If you have a cat, you love your cat for the companionship that they provide. A sympathetic ear, great listening skills, and boundless affection are all great benefits of cat ownership, but your cat may actually be doing more for you than you think. Scientists claim stroking a cat has been proven to lower blood pressure, and cat owners tend to have lower triglycerides, which reduces their risk of developing and dying from cardiovascular disease. A University of Minnesota study of 4,435 people found that those who did not own cats were 30-40% more likely to die of cardiovascular disease, even if they owned dogs.
Cats can reduce feelings of loneliness, anxiety, depression, and other negative states. Just owning any pet can also reduce the likelihood of suffering from physical problems, which is evident in the fact that pet owners require fewer visits to the hospital on average. Studies conducted in Germany and Australia found that those with companion animals visited the hospital 15% less often than those without pets. In China, pet owners saw even greater benefits, with 20% fewer hospital visits.
Recent research shows that the sound of a cat’s purr is conducive to bone growth. Scientists are looking into using the same frequencies and vibrations in healing or halting osteoporosis, as well as in treating bone fractures.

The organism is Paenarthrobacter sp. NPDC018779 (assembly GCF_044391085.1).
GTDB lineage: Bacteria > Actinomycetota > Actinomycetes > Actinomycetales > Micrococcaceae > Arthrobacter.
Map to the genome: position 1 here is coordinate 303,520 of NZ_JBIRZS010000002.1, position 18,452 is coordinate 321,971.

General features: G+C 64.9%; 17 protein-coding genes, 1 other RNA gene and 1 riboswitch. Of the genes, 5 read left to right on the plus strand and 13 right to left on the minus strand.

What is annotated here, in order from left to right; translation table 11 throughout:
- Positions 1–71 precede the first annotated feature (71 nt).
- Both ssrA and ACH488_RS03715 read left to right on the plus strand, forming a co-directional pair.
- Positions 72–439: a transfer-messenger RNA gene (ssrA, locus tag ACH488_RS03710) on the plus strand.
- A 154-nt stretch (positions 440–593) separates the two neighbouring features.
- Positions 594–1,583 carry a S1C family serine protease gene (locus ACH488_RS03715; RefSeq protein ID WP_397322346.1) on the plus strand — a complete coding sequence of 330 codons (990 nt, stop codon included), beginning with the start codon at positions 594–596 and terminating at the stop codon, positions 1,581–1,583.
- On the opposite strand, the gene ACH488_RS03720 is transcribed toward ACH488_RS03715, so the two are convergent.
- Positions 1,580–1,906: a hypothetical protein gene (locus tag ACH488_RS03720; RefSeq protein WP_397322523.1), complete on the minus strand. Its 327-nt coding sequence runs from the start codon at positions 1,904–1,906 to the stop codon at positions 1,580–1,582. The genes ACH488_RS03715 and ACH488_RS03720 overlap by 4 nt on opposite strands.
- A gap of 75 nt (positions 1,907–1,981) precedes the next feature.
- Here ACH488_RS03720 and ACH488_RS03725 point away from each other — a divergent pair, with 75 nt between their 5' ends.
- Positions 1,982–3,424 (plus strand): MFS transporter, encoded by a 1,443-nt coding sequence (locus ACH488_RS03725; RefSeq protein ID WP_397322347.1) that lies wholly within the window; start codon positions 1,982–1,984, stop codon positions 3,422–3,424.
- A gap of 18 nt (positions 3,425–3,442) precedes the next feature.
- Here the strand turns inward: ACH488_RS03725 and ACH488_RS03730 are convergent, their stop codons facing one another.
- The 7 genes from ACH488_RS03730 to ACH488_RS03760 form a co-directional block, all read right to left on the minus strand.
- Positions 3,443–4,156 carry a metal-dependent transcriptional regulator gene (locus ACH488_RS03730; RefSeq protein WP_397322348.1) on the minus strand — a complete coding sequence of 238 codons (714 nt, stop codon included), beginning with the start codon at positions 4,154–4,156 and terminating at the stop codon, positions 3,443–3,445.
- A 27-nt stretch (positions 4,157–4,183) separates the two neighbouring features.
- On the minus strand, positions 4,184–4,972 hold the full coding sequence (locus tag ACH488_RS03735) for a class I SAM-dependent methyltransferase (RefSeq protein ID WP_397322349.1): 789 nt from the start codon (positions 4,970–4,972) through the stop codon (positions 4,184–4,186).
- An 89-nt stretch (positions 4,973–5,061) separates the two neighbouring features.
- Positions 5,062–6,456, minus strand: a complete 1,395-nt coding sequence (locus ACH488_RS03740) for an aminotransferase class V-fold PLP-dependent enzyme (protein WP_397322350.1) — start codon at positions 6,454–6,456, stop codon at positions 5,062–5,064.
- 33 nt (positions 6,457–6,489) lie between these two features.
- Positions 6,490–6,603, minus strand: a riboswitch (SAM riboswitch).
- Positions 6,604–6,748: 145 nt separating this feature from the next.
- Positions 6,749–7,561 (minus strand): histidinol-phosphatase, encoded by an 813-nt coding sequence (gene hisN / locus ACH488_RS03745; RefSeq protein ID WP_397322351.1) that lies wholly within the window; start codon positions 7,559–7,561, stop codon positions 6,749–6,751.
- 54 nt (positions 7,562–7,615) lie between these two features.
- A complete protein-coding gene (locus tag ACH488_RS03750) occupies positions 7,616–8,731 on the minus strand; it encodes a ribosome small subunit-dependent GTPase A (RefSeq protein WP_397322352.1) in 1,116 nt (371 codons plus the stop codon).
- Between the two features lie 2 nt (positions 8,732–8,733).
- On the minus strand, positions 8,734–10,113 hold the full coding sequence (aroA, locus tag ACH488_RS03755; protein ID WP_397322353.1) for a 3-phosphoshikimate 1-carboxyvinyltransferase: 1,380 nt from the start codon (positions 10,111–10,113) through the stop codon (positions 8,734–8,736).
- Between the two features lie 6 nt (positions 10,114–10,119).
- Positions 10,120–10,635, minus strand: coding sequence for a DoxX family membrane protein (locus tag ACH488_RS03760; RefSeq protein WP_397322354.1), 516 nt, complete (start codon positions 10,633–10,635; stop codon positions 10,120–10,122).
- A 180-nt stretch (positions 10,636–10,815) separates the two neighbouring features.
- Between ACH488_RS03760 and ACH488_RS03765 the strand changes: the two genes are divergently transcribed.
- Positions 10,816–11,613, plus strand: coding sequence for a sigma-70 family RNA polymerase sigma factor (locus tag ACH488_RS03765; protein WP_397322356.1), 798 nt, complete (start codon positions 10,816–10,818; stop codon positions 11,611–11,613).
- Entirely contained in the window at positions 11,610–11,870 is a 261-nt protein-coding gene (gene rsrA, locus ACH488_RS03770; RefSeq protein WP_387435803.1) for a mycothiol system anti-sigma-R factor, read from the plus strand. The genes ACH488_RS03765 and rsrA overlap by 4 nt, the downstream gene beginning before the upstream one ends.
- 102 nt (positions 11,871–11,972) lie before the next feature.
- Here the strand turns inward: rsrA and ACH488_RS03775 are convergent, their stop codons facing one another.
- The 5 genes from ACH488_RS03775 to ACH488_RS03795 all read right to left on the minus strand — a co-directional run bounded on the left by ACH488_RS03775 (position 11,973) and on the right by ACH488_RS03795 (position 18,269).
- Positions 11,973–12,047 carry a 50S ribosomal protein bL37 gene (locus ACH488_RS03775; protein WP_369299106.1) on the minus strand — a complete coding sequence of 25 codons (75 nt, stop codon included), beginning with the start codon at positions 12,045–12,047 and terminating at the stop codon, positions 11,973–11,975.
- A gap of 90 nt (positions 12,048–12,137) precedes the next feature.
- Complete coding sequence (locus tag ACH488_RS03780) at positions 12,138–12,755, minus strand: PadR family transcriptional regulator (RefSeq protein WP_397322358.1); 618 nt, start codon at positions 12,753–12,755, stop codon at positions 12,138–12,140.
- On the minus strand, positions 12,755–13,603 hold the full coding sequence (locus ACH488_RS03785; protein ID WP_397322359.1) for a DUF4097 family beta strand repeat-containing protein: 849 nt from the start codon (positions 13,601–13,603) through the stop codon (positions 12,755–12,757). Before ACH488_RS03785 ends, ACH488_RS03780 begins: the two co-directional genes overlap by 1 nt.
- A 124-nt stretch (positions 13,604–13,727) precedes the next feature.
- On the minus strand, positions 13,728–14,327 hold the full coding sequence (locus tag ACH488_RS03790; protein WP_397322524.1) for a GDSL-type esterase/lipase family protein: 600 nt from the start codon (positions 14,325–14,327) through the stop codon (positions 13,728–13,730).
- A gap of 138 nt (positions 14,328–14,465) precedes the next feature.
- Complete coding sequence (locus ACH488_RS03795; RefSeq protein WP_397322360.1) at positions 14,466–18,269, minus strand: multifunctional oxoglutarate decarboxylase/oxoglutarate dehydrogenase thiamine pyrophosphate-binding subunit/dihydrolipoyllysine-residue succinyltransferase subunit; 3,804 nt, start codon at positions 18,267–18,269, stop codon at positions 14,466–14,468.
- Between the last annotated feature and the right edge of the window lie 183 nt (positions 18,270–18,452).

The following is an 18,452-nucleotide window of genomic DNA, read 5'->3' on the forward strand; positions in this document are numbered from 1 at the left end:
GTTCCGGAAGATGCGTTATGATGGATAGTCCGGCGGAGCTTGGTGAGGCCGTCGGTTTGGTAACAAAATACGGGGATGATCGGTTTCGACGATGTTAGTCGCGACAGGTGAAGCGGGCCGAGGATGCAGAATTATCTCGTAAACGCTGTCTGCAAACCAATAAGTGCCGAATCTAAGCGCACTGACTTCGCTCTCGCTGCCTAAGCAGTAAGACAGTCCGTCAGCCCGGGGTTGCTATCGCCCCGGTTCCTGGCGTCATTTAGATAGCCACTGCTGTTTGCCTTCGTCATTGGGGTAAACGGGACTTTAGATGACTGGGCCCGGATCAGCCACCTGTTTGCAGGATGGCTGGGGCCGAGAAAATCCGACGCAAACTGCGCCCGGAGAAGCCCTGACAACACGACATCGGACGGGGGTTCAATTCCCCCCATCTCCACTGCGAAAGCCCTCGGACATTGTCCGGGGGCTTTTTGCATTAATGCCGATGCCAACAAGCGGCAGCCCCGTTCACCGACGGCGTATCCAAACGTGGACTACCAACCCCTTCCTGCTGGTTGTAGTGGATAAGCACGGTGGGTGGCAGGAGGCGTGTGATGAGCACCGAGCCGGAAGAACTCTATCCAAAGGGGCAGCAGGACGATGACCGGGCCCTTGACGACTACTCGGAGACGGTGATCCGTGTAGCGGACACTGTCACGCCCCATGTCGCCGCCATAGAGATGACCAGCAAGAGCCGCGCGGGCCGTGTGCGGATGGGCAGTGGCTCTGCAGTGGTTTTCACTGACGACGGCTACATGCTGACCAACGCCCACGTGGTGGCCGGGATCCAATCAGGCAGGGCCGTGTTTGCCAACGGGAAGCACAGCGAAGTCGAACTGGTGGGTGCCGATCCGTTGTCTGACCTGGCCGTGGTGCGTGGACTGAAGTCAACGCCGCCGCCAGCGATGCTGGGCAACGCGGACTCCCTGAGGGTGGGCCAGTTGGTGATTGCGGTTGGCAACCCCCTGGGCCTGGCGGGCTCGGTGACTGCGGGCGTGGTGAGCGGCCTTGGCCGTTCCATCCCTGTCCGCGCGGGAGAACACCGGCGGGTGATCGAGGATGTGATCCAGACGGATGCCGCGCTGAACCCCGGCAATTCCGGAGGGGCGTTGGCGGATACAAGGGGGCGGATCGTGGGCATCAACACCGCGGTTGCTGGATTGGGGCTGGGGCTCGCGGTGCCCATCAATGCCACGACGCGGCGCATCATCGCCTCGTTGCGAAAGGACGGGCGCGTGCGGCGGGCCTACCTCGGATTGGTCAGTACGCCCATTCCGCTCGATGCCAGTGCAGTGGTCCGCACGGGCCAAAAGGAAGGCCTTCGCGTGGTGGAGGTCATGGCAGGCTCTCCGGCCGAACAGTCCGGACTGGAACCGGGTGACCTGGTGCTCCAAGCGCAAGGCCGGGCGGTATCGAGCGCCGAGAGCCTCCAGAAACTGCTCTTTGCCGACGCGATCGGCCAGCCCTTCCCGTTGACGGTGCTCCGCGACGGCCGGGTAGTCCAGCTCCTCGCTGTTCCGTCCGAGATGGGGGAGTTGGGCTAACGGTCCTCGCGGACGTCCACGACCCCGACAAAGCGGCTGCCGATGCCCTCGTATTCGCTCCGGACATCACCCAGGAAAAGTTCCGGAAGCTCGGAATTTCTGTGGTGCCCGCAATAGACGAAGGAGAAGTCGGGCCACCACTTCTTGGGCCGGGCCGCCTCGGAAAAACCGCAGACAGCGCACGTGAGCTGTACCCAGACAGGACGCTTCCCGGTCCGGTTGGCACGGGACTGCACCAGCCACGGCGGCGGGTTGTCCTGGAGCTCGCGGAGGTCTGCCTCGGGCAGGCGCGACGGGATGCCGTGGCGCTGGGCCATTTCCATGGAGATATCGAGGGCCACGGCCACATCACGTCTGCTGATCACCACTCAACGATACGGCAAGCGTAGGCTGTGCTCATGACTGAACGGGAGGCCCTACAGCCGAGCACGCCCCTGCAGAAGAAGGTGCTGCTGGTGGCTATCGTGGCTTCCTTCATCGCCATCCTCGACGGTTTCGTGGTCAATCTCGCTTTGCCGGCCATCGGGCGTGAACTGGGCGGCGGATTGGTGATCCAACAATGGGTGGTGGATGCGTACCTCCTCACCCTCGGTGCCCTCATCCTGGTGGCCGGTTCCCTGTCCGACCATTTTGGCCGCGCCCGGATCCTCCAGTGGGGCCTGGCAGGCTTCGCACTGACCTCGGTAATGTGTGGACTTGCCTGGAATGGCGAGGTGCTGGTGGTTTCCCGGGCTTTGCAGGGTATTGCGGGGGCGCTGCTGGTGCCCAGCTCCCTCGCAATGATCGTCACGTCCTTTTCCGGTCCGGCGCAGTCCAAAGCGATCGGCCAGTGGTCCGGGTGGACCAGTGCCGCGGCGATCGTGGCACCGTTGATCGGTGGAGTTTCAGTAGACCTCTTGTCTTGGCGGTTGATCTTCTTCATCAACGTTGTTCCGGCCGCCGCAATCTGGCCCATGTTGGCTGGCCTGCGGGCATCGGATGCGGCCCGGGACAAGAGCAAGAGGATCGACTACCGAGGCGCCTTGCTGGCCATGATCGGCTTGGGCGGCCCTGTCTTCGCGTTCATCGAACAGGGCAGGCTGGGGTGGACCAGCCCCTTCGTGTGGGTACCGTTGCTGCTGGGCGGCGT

Cats and dogs – but especially cats – have been used in some hospitals and nursing homes as a kind of therapy for the bedridden and ill. The warmth of their furry bodies and open, purring friendship can drastically influence a person’s state of mind for the better. A study conducted in the states of New York, Missouri, and Texas found that nursing homes that allowed pets had lower medication costs than those that didn’t.
Children also benefit from the raising of a pet. Studies have shown pet owners have higher self-esteem levels, better social skills, and a greater sense of responsibility toward others. Young children and infants who are exposed to cats at an early age are said to develop resistance to allergens and asthma.
Autistic children can benefit from cat ownership. Those with autism have a hard time communicating in the same way that others do. Having a cat can actually help in these cases. There have been instances where cats have been instrumental in their therapy.
During the Middle Ages people believed that stroking the tail of a black cat would cure a sty on the eyelid. They also thought that fever could be cured by wearing a pouch containing the dung of a female cat and the claw of an owl. (I think I’ll just take an aspirin.)
Oh, and a health warning for those less kind to felines: Medieval lore says that if you kick a cat, you will develop rheumatism in that leg. (Oh oh I’m in big trouble.)